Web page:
Dame Esther also recalled Goodman shouting out his signature number seven on repeat when they took a chairlift with the same number while filming on BBC travel show Holiday Of My Lifetime on the Isle of Wight.
Looking back on the trip she said: ‘He was clearly the mature women’s crumpet because matronly ladies were hurling themselves in his path, probably constantly but certainly on that trip.
‘We were on the beach together wandering around discussing beach holidays, and I was looking fairly dishevelled and he was impeccably dressed, you know, beautiful striped handkerchief and tie and socks all matching perfectly.’
Len’s final appearance on Dancing with the Stars in the US last November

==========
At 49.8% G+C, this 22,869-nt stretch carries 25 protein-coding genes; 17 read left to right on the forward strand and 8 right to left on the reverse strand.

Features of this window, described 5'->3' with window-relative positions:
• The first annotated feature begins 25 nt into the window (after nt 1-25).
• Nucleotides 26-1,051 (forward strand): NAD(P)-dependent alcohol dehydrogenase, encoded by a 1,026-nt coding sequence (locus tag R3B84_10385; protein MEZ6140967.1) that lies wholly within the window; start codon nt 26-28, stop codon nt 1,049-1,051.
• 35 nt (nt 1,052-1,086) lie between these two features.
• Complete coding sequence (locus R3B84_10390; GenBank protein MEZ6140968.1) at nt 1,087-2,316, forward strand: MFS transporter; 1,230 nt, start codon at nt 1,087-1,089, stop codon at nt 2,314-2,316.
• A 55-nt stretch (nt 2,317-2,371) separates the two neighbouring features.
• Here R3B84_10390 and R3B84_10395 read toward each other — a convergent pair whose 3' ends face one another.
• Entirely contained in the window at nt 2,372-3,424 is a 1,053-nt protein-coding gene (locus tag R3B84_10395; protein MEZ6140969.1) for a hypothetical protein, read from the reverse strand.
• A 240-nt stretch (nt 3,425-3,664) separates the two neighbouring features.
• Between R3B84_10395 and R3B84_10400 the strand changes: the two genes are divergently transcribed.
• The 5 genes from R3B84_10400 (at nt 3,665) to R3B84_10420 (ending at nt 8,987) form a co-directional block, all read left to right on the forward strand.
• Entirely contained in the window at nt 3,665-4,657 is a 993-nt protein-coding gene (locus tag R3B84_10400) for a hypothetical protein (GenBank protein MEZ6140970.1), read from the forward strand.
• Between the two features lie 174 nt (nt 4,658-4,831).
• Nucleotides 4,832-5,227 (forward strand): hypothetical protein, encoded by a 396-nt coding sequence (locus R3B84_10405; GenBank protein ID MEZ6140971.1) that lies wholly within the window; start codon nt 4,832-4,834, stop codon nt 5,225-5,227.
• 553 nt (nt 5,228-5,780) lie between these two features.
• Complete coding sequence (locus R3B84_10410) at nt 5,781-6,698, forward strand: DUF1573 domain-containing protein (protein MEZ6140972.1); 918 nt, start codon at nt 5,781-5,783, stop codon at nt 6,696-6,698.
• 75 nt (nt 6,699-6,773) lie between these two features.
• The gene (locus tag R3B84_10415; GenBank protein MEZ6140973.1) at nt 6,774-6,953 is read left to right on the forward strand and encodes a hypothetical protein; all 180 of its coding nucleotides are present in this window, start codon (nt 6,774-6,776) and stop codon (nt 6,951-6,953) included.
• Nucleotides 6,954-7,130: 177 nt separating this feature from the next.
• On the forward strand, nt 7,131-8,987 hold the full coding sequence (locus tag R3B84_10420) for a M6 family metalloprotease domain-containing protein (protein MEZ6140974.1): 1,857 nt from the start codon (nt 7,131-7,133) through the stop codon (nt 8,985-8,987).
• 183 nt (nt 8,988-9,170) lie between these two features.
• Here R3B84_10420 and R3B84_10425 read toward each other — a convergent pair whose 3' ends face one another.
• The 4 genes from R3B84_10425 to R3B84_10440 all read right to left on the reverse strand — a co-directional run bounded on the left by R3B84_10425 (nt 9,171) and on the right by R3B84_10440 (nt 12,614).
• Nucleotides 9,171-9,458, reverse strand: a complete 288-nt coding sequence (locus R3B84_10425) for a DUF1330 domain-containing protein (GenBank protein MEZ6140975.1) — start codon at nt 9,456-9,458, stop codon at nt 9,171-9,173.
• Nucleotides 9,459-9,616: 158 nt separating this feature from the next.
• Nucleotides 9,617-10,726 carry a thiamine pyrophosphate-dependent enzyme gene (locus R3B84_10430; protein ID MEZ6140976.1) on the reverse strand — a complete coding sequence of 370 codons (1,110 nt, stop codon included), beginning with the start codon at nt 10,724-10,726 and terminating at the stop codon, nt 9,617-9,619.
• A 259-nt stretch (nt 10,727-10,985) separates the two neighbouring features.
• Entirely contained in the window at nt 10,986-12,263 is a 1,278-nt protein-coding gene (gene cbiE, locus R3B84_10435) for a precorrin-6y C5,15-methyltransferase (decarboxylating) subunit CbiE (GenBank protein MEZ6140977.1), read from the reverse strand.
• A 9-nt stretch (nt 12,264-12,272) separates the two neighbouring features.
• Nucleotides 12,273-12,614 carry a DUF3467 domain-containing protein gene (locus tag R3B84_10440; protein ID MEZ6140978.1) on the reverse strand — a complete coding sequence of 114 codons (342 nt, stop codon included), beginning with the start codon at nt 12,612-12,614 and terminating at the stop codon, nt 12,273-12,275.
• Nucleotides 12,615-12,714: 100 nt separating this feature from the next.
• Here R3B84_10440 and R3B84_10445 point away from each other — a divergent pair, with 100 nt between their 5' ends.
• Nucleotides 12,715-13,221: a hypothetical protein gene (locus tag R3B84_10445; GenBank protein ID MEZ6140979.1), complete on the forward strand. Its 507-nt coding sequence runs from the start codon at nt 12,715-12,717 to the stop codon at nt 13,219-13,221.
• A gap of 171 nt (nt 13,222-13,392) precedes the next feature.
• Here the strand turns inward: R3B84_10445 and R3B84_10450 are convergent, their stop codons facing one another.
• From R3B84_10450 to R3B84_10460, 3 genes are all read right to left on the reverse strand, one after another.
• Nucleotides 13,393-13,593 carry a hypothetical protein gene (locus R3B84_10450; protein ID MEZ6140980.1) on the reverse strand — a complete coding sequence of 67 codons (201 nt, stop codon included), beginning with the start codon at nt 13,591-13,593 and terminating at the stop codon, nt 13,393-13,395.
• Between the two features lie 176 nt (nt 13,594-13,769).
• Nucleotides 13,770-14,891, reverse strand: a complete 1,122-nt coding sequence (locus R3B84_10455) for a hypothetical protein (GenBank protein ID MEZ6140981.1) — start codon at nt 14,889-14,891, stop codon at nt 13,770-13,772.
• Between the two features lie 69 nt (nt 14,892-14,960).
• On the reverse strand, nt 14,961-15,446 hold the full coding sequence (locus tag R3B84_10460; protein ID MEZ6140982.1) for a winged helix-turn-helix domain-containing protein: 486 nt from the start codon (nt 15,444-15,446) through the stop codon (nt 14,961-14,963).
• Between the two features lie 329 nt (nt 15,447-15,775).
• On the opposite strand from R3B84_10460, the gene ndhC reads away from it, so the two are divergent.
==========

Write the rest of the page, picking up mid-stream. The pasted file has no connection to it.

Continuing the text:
Len Goodman and his son James, whose mother was Len’s first wife Cherry
Len Goodman at a golf event last summer at Brocket Hall (left) and with his grandson, Jack, (right)
Strictly contestants have given their tributes
The King with Charles Dance and Len Goodman (right) in 2018
In December Len revealed how he spends his Saturday nights since retiring – shouting at the TV while watching Strictly and especially Craig Revel Horwood — or ‘bl**dy Craig’ as Len called him.
He told the Mail: ‘My dad had the right idea, too. He loved gardening and he had a stroke while he was out in the garden. He was 79 so if I go the way of my dad, that’ll be next year.’
Goodman suggested at the time that his interviewer, Jenny Johnston, could write his obituary.
He told her: ‘Just write: ‘He was a dance teacher from Dartford who got lucky’. Because that’s just about the truth of it.’
His death is being mourned by leading figures in showbiz, after a stellar career spanning six decades.